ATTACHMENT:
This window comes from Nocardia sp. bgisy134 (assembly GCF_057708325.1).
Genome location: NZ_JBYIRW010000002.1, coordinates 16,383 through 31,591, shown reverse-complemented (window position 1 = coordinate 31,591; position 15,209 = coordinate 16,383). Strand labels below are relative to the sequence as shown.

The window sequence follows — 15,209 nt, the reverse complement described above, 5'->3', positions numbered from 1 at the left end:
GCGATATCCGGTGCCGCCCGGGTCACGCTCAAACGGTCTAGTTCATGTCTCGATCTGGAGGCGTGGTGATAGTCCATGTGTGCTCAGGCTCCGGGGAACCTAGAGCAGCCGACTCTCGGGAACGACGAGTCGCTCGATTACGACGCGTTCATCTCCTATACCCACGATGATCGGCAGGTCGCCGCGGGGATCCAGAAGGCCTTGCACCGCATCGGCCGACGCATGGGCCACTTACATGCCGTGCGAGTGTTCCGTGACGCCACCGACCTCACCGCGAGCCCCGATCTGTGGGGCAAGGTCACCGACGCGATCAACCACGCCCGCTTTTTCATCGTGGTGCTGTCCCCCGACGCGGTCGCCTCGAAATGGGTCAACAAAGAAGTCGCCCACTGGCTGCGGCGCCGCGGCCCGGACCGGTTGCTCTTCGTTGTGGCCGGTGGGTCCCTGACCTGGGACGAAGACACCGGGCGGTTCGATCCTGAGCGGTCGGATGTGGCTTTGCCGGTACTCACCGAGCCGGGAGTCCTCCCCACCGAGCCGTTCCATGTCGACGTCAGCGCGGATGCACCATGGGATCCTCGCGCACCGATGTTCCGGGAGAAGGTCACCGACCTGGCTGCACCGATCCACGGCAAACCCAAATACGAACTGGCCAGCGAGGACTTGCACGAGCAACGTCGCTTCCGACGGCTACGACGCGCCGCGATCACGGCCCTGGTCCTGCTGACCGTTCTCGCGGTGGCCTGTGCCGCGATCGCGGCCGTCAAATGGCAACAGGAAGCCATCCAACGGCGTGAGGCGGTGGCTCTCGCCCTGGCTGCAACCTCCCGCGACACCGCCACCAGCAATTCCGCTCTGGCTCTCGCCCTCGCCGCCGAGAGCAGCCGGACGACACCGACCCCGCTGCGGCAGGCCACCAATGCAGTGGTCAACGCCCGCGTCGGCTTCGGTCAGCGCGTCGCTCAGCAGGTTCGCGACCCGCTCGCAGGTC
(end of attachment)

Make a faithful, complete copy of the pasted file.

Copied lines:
This window comes from Nocardia sp. bgisy134 (assembly GCF_057708325.1).
Genome location: NZ_JBYIRW010000002.1, coordinates 16,383 through 31,591, shown reverse-complemented (window position 1 = coordinate 31,591; position 15,209 = coordinate 16,383). Strand labels below are relative to the sequence as shown.

The window sequence follows — 15,209 nt, the reverse complement described above, 5'->3', positions numbered from 1 at the left end:
GCGATATCCGGTGCCGCCCGGGTCACGCTCAAACGGTCTAGTTCATGTCTCGATCTGGAGGCGTGGTGATAGTCCATGTGTGCTCAGGCTCCGGGGAACCTAGAGCAGCCGACTCTCGGGAACGACGAGTCGCTCGATTACGACGCGTTCATCTCCTATACCCACGATGATCGGCAGGTCGCCGCGGGGATCCAGAAGGCCTTGCACCGCATCGGCCGACGCATGGGCCACTTACATGCCGTGCGAGTGTTCCGTGACGCCACCGACCTCACCGCGAGCCCCGATCTGTGGGGCAAGGTCACCGACGCGATCAACCACGCCCGCTTTTTCATCGTGGTGCTGTCCCCCGACGCGGTCGCCTCGAAATGGGTCAACAAAGAAGTCGCCCACTGGCTGCGGCGCCGCGGCCCGGACCGGTTGCTCTTCGTTGTGGCCGGTGGGTCCCTGACCTGGGACGAAGACACCGGGCGGTTCGATCCTGAGCGGTCGGATGTGGCTTTGCCGGTACTCACCGAGCCGGGAGTCCTCCCCACCGAGCCGTTCCATGTCGACGTCAGCGCGGATGCACCATGGGATCCTCGCGCACCGATGTTCCGGGAGAAGGTCACCGACCTGGCTGCACCGATCCACGGCAAACCCAAATACGAACTGGCCAGCGAGGACTTGCACGAGCAACGTCGCTTCCGACGGCTACGACGCGCCGCGATCACGGCCCTGGTCCTGCTGACCGTTCTCGCGGTGGCCTGTGCCGCGATCGCGGCCGTCAAATGGCAACAGGAAGCCATCCAACGGCGTGAGGCGGTGGCTCTCGCCCTGGCTGCAACCTCCCGCGACACCGCCACCAGCAATTCCGCTCTGGCTCTCGCCCTCGCCGCCGAGAGCAGCCGGACGACACCGACCCCGCTGCGGCAGGCCACCAATGCAGTGGTCAACGCCCGCGTCGGCTTCGGTCAGCGCGTCGCTCAGCAGGTTCGCGACCCGCTCGCAGGTC